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Need for I-Q modulator and demodulator

by Krishna Sankar on April 5, 2008

Some time back, a friend mentioned that he is yet to understand the need for having both in-phase (I) and quadrature-phase (Q) signals in typical wireless systems.

In this post, the attempt is to bring out the motivation for having I-Q modulation and present the block diagram of a simple I-Q modulator (and demodulator).

I am using the text provided in Sec 5.2.1 of [DIG-COMM-BARRY-LEE-MESSERSCHMITT] as reference.

Baseband PAM transmission

Consider a simple baseband transmission where the information is sent by modulating a pulse. This can be represented as

, where

is the symbol period,

is the symbol to transmit,

is the transmit filter,

is thesymbol index and

is the output waveform.

Pictorially the same can be represented as,

transmission of baseband PAM signal

Figure: Baseband PAM transmission (Refer: Figure 5.1 [DIG-COMM-BARRY-LEE-MESSERSCHMITT]]

To transmit undistorted through the channel, the minimum bandwidth required is half the symbol rate (per the Nyquist criterion).

Spectrum of baseband PAM

Figure: Minimum bandwidth required for transmitting baseband PAM with symbol rate

Assuming that there are alphabets in , the spectral efficiency for basedband PAM is,


BB-PAM : Baseband PAM

Passband PAM transmission

Now, consider that the baseband PAM signal is upconverted to a carrier frequency by multiplication by a carrier, i.e.


The spectrum of the passband PAM is as shown below,

spectrum of passband PAM

Figure: Spectrum of passband PAM

To avoid transmit undistorted through the channel, we require a passband filter having bandwidth .

Assuming that there are alphabets in , the spectral efficiency for passband PAM is,


PB-PAM : PassBand PAM

Can see that spectral efficiency of passband PAM is half of baseband PAM.


Passband PAM is composed of real signals and real signals have symmetric spectra. So, half the bandwidth is not carrying any ‘extra’ information.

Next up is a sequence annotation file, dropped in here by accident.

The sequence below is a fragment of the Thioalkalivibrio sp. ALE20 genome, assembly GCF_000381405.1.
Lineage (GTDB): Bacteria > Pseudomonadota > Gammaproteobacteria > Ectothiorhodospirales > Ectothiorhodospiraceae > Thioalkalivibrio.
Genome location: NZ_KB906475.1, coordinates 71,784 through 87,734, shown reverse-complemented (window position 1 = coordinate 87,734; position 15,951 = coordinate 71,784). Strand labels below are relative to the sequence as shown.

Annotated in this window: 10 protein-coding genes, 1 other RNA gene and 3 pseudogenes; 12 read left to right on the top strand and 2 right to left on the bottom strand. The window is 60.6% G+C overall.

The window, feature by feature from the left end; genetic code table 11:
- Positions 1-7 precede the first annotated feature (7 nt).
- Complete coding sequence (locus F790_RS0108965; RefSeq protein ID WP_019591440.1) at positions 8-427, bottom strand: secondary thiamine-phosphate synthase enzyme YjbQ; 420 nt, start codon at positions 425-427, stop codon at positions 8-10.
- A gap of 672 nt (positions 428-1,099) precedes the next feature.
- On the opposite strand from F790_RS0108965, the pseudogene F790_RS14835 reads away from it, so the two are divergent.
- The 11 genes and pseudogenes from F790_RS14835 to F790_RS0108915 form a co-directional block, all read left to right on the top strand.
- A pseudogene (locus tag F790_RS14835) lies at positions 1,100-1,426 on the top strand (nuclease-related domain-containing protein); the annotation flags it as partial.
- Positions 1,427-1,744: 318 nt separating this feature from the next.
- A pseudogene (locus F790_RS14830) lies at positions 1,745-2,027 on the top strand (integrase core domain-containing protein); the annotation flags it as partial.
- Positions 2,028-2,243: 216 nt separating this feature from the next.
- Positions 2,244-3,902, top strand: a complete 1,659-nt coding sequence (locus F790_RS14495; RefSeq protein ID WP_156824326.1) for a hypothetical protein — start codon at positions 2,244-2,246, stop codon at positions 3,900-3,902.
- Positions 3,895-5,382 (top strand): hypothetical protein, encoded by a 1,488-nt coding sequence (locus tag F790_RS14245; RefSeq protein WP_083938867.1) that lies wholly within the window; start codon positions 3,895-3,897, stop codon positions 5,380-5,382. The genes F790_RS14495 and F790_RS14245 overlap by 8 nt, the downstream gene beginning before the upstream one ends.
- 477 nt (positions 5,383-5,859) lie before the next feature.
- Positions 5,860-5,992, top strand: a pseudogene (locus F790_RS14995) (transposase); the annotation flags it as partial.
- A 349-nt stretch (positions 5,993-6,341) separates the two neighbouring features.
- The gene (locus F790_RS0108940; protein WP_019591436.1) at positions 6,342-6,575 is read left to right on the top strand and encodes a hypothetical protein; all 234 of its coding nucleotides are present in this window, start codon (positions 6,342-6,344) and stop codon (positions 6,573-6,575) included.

Moving to passband QAM

It is known that if a sine wave and a cosine wave is periodic over time , then they are orthogonal i.e.

Given so, a popular way which people came across to improve the efficiency of the passband PAM is to send information on the sine wave also in parallel, i.e.


This forms the passband QAM modulation. This signal requires the same bandwidth as passband PAM, however carries twice the informtion. For notational convineance, the above signal can be represented mathematically as,

, where



This forms the I-Q modulator circuit. :)

IQ modulator

Figure: IQ modulator

The IQ demodulator can be visualized as shown in the figure below

IQ demodulator

Figure: IQ demodulator

On the combined signal, downconvert the cosine (inphase, I) and the sine (quadrature Q) arms, then proceed to do independent demodulation on each arm.


(a) It is the need for improved spectral efficiency that resulted in I-Q modulation (and de-modulation).

(b) Another approach for improving the spectral efficiency of passband PAM is to filter away half the bandwidth (which is not carrying any ‘extra’ information). This is called Single Sideband Modulation (SSB).

Anyhow, it seems that using I-Q modulation is simpler to implement than circuit for filtering away half the spectrum. So, I-Q modulation stays. :)


[DIG-COMM-BARRY-LEE-MESSERSCHMITT] Digital Communication: Third Edition, by John R. Barry, Edward A. Lee, David G. Messerschmitt


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{ 40 comments… read them below or add one }

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Maxsteel August 28, 2012 at 8:27 pm

Hi Everyone,

I think I,Q transmission and receive system is just one way of baseband data transmission. Any baseband signal can be broken up into I and Q components. There are other forms of transmitters also known as polar transmitter. But in real circuit implementation polar transmitters are hard to build. Its very tough to change the phase of carrier precisely. But by using I,Q one can adjust the phase just by varying amplitudes of I,Q.